Parents - The mother and father of all vocations
By Father Joseph Corel
There was a time not so long ago when parents believed one of their sons would grow up to be a priest, or at least one or more of their sons would enter the seminary. Since parents thought it to be so natural, they were not encouraging nor discouraging; they just saw it as a regular part of family life for one or more of their boys to be in seminary.
Things have changed since those days. Today, the culture is not friendly to those who are thinking about a priestly or religious vocation. The culture says individuals are supposed to live for themselves, not for others. It says a young man is supposed to do what he wants, when he wants, as opposed to self-sacrifice and seeing himself as part of something bigger than himself.
Some parents may want to encourage their sons to consider the Priesthood but are afraid that if they do so, their son may take it as some sort of pressure. So the parents keep quiet. Some parents may question what the Church is looking for in a candidate to seminary. They do not know if their son would qualify, so they do not say anything. Some would not want their son to enter the seminary to find out whether he is called to the Priesthood.
Finally, some parents are letting their sons know that as parent, they are open to God's plan for their son, whatever that plan is - including the Priesthood. Let's look at each scenario individually.
First, some parents do not say anything because they do not want to pressure. I urge everyone to reread the call stories in the Bible, especially in the New Testament. Then, find some "call stories" of priests and religious throughout the ages right into current times. It is extraordinarily rare that someone was called to the vocation without someone saying something to the person. God's favorite way to call someone to the Priesthood is through another person. There is not one seminarian in formation right now for our diocese who just decided to "show up" at the vocation director's doorstep. Every one of them came because people told them they should consider the Priesthood. I am sure that if anyone visited a seminary and talked to every seminarian, they could not find one who just showed up without someone saying something to him about being a priest before he arrived.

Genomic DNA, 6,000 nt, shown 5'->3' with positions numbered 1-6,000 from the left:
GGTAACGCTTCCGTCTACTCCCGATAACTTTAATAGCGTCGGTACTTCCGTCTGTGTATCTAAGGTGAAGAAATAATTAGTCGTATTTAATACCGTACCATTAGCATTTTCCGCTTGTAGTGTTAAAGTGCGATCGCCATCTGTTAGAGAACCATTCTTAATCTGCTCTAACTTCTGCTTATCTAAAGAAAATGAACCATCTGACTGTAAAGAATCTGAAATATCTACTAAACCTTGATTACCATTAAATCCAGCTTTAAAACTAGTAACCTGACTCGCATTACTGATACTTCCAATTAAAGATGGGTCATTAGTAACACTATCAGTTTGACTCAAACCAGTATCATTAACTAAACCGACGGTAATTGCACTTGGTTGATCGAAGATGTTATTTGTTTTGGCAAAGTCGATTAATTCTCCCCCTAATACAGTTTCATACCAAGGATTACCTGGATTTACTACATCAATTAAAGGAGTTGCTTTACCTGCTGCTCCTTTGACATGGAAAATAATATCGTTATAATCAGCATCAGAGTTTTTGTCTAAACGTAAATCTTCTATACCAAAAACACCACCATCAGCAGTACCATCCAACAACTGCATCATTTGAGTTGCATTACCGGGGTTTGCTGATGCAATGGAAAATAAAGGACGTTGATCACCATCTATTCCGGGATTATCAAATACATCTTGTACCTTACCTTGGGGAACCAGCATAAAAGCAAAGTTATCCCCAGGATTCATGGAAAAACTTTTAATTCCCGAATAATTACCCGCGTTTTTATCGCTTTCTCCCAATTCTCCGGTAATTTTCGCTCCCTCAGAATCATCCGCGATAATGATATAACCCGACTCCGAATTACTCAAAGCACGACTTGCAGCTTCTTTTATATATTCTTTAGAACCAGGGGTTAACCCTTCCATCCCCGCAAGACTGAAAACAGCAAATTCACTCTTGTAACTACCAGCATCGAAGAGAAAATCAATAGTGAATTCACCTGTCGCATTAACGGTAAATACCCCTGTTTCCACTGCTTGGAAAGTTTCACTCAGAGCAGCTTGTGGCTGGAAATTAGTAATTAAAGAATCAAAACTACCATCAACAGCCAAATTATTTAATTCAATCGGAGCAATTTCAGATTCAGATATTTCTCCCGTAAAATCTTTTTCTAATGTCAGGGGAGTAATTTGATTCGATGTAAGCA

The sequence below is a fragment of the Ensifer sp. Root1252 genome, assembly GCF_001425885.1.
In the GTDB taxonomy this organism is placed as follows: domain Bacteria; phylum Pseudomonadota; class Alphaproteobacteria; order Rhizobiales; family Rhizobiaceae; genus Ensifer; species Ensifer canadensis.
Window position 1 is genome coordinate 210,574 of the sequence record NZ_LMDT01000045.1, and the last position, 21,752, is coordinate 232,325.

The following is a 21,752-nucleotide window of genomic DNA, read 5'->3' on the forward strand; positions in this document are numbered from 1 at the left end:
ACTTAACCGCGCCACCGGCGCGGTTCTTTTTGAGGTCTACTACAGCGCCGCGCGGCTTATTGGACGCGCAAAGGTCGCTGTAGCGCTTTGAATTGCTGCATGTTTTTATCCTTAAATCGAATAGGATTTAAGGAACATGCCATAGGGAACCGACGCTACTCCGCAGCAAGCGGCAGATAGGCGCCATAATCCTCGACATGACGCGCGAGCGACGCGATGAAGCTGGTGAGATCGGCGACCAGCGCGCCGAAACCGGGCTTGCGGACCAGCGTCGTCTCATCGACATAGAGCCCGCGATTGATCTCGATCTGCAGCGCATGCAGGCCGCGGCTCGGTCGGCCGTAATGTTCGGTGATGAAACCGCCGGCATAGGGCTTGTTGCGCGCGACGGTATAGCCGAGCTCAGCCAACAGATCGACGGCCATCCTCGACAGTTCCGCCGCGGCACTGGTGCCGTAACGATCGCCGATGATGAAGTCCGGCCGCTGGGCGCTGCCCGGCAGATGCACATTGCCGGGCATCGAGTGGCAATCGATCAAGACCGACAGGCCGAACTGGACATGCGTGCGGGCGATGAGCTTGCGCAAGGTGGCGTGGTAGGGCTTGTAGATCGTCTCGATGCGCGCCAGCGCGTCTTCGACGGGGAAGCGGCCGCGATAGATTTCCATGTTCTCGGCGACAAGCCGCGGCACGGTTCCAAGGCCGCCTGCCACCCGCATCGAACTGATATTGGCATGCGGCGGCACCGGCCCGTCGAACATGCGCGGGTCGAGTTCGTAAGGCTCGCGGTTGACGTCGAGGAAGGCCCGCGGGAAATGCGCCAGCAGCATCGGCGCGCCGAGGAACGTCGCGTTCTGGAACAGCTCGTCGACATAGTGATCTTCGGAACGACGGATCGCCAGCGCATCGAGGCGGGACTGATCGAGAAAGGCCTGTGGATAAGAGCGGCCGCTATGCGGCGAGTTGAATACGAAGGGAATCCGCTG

It is also important to realize that this is probably the only situation in which we would not say something because of the fear of pressure. Many parents talk to their kids about which college to attend, which sports to play in grade school and high school, what to study once he attends college, or even which car to buy when he's old enough. Simply letting your son know you are open to God's call, including the Priesthood, is not saying he needs to go to seminary or you will not be happy with him. It lets him know that as far as you are concerned, it is a viable option for him if he is being called. If he begins to show interest in that direction, treat him as if he were thinking of going to the public university or any other college. Support him and let him know you are behind him every step of the way, no matter what he chooses.
Satan has no problem pressuring children to walk away from God. Most of the time, Satan's schemes are decorated in words like "peer pressure" and "teen marketing." Peer pressure when it is from Satan allows for teen drinking, promiscuity and drug abuse. Teen marketing from Satan makes most of the music and video games that would not meet Christian standards. The same marketing tools also make it difficult for girls and boys to find clothing in stores that would be considered modest in the Christian sense of the word. To be silent is to allow Satan to have all the pressure. God is the giver of truth; let's pressure with truth. The boy still has the chance to say "no," but at least his conscience is being developed to know his parents are okay with God's plan.
Second, some parents do not know what the Church is looking for in a seminarian candidate so they do not ask their son. The Church is looking for 1) healthy 2) male Catholics who are 3) friends with their peers, 4) respected by the elders of the community, and 5) who believe their relationship with God is important to them.